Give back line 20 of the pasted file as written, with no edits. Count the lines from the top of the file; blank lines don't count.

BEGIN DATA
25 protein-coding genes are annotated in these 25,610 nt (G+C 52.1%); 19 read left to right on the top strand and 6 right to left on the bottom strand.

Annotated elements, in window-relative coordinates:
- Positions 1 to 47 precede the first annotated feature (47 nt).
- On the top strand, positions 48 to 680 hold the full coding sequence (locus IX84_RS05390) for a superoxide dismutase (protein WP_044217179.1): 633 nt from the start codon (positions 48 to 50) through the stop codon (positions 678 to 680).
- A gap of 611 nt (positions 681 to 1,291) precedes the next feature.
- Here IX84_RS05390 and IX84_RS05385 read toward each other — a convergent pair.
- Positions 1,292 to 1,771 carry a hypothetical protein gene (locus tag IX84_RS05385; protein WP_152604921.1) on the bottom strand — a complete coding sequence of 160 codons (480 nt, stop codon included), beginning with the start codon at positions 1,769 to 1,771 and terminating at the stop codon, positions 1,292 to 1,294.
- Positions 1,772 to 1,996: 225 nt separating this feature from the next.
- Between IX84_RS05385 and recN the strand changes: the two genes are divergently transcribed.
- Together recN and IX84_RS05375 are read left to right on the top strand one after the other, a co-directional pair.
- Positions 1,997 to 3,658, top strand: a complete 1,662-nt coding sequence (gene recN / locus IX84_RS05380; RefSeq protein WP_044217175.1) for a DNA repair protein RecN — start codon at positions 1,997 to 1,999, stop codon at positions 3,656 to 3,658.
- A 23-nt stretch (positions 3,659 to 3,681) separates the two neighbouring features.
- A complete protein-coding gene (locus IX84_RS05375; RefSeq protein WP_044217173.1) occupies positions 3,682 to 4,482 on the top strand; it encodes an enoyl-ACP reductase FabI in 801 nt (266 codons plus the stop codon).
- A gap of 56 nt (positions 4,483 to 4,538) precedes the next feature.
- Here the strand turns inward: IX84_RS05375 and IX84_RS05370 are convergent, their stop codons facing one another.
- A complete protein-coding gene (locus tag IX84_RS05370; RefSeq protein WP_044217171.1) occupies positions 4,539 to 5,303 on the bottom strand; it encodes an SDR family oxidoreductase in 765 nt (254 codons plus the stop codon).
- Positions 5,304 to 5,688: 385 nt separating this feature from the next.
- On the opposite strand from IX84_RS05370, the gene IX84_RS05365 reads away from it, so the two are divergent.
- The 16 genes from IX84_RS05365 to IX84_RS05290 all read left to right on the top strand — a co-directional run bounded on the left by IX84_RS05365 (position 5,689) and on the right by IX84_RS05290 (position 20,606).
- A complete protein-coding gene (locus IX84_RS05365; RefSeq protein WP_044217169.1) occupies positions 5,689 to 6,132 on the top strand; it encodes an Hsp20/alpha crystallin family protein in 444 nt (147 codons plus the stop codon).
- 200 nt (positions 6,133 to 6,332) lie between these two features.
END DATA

- A complete protein-coding gene (locus IX84_RS05365; RefSeq protein WP_044217169.1) occupies positions 5,689 to 6,132 on the top strand; it encodes an Hsp20/alpha crystallin family protein in 444 nt (147 codons plus the stop codon).